night, while there was joy in every household
because of the birth of the Babe of Bethlehem and
of the peace and good-will which He came to bring,
she only should be out in the cold and the darkness
perishing all alone. Oh, if her mother and her
sisters sitting comfortably at home could only be
told that she was lost-not a mile away from
them-they would find a means of saving her
before it was too late. For Katie had heard
enough of people lost in the snow to know what
the end must be-that before long, if she could
not succeed in finding her way home, the cold would
numb her into a sleep, from which there would be
no awaking in this world. It was awful to think
of, to die there by herself, away from all human
aid, never to see those dear to her again; and in a



rush there came before her mind, as it is said to
come before the mind of people who are drowning,
all that had happened in the past part of life.
How little good she had done in it; how much
that was wrong. How often she had grieved
her mother; how obstinately she had persisted in
her faults. If she could only live it over again
how different it should all be! And looking up at
the starry sky above her Katie said to herself, that
if she were spared through the night and reached
her home again, she would, by God's grace, lead a
better life in the future.
Hush! What was that? A sound which sent
all Katie's blood in one bound to her heart, and
left her trembling in every limb. A light pattering
footfall over the snow, which in an instantaneous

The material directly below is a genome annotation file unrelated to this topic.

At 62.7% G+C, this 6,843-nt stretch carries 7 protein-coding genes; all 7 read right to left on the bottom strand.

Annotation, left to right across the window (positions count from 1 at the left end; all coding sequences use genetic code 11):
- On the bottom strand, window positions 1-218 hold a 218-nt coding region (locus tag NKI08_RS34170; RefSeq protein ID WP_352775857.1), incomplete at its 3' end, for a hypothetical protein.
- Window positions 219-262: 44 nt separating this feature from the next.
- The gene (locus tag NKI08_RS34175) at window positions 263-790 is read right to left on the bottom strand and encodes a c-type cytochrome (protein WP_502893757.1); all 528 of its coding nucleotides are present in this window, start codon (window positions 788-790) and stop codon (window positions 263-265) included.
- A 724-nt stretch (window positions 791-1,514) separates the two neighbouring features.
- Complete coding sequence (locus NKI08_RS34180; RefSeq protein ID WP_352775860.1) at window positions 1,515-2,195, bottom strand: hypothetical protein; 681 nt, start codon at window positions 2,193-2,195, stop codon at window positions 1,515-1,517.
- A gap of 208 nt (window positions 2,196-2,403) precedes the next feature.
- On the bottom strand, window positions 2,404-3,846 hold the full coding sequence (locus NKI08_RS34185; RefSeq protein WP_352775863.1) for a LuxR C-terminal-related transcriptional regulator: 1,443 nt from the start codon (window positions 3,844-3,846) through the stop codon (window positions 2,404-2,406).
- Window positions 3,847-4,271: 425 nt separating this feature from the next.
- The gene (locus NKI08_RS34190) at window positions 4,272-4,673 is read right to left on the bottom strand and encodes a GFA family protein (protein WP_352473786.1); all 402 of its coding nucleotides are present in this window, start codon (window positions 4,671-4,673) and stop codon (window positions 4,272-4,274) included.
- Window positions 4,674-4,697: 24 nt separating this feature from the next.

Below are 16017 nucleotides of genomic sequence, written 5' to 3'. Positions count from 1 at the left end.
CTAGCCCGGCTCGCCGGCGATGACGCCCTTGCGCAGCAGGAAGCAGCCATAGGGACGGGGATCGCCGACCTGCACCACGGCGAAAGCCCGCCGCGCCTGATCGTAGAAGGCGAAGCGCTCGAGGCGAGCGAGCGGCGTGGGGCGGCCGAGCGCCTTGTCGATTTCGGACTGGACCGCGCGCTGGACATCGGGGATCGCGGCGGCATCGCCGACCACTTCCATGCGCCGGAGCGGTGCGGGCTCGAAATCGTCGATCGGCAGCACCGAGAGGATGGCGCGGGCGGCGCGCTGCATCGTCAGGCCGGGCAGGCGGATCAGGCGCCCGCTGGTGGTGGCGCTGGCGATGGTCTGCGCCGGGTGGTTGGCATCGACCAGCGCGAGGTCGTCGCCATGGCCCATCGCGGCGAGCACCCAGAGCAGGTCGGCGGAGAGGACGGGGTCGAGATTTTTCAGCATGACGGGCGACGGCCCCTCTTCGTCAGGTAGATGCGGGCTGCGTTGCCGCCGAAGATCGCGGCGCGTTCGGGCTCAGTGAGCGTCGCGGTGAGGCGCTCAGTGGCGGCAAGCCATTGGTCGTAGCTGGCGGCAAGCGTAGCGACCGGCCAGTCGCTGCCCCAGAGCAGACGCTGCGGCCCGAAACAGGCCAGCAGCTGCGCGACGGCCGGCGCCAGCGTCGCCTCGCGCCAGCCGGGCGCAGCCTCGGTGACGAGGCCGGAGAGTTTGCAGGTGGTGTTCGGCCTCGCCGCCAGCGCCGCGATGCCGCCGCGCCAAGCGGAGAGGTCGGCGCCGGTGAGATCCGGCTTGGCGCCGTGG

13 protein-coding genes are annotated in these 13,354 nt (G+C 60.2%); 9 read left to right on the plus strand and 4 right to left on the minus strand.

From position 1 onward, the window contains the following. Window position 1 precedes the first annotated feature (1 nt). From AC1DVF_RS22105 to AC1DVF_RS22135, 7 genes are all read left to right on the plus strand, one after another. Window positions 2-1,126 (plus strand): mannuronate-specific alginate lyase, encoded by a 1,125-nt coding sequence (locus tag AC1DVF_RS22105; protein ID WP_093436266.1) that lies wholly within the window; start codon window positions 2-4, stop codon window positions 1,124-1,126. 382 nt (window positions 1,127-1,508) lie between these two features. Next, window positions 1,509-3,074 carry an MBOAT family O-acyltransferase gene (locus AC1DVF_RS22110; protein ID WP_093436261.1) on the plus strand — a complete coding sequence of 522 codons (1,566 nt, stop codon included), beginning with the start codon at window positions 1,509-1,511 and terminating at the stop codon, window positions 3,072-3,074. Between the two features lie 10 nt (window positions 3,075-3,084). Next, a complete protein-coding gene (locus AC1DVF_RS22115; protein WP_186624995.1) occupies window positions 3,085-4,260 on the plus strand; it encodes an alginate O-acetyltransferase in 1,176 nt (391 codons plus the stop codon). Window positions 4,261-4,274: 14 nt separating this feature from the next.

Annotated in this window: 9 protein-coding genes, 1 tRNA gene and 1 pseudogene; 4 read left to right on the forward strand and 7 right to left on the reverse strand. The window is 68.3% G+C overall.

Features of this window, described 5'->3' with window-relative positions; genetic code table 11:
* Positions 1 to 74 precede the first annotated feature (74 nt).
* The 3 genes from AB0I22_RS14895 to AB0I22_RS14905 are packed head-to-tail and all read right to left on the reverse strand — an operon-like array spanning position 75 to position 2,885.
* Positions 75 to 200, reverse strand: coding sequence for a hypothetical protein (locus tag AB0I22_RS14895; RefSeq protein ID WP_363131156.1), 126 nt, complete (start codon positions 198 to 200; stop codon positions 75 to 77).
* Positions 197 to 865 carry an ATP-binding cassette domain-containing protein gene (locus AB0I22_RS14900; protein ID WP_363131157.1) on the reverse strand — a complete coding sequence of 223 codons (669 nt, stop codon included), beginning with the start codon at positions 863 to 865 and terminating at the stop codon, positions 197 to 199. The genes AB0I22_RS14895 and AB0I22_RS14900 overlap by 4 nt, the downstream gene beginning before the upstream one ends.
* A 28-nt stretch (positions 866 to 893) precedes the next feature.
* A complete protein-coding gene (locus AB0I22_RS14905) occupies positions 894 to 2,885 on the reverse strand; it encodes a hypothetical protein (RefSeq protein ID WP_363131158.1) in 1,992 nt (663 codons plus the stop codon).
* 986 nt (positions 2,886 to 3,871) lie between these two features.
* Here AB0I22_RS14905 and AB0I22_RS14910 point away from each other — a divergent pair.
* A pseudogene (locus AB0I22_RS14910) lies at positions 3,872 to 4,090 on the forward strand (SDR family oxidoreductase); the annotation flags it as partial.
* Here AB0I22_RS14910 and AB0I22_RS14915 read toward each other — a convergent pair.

flash brought back to Katie's mind Frau Hart-
mann's jest on the day of their merry sleighing
party. It could be nothing but-a wolf! In an
anguish of terror Katie pressed herself close against
the trunk of the tree beside her, not daring even
to breathe, in the desperate hope that it might
pass by without perceiving her. But no; it was
coming right towards her. All Katie's senses
seemed to concentrate themselves in her ears as
she listened to the footsteps coming steadily nearer.
She could hear the heavy panting breathing now;


the wolf would be upon her in another moment.
She was too utterly paralysed by fear to have even
the power of crying for help; besides, there was
no one to hear her. She could only crouch there,
trembling, expecting every moment to feel the
wolf leap up and fasten his sharp fangs in her
throat. Instead, however, he stopped short and
gave two sharp, glad barks. Oh, joy! it was no
wolf at all, but only faithful old Caro himself.
Katie gave one long-drawn breath in the sudden,
unhoped-for relief from the mortal terror she had
been in, and then, throwing herself on the ground
beside him, with her arms round his neck and her
face buried down in his rough coat, she burst into
a passionate fit of crying. The trusty old dog must
have broken loose to follow her, she could feel a